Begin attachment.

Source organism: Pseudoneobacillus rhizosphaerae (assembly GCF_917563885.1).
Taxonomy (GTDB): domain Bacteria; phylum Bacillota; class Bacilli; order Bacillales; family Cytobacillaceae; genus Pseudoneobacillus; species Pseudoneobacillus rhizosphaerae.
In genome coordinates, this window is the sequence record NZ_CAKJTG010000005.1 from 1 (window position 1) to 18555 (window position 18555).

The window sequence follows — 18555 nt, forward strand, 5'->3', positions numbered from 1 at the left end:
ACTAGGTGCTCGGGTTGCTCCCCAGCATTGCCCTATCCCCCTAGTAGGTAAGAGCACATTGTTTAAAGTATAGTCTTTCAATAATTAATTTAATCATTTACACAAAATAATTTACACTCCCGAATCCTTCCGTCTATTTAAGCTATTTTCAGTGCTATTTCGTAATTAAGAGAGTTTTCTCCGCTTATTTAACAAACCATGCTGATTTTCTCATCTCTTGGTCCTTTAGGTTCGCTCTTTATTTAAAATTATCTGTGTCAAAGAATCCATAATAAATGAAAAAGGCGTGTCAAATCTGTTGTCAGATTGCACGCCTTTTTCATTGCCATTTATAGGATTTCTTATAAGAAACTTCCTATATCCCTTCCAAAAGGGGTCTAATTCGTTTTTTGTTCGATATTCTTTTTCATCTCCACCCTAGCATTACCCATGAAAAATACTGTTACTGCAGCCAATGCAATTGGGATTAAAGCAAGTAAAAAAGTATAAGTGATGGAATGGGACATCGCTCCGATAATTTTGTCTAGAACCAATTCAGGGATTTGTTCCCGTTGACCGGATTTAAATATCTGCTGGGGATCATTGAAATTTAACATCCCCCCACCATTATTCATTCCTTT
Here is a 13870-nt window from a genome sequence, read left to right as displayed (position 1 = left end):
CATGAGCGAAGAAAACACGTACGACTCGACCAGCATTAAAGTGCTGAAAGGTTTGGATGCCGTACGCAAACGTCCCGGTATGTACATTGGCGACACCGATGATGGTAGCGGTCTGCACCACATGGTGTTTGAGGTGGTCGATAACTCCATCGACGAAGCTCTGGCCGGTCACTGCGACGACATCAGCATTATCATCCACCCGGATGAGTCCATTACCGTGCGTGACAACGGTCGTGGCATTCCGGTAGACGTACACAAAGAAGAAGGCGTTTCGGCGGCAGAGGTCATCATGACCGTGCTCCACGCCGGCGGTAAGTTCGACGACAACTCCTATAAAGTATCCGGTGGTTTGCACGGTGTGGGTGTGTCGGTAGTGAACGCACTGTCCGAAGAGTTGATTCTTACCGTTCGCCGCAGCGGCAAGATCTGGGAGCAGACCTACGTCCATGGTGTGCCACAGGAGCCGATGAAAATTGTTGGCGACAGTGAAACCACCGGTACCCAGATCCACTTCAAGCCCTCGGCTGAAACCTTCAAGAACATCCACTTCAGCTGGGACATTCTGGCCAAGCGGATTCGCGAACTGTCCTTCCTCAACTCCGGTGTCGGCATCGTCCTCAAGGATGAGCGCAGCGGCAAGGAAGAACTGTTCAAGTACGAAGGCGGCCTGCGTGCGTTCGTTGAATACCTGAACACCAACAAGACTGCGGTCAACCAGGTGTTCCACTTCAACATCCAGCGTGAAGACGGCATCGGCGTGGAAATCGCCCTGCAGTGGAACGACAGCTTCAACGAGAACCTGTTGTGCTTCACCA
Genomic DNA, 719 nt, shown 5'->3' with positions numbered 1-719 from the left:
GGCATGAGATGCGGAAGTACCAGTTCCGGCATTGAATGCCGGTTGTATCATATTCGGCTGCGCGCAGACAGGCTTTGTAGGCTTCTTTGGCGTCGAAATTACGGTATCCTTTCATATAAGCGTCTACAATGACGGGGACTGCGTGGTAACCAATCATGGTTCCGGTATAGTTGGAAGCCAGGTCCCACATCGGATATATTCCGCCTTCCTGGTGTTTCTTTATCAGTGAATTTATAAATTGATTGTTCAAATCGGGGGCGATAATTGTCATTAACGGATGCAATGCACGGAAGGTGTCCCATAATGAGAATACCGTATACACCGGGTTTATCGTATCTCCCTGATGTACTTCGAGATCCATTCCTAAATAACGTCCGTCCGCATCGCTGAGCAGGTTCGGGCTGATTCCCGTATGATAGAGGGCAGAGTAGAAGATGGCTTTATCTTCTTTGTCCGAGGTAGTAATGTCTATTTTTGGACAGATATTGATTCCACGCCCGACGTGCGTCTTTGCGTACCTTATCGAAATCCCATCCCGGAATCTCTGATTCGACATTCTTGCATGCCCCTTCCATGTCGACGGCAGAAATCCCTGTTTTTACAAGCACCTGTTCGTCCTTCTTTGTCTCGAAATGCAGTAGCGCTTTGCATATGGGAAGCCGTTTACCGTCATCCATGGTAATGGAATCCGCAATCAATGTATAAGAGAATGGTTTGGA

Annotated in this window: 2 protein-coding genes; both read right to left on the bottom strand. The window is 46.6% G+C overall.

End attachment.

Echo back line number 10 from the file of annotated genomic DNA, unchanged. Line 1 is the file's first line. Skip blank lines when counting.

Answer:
Annotated in this window: 2 protein-coding genes; both read right to left on the bottom strand. The window is 46.6% G+C overall.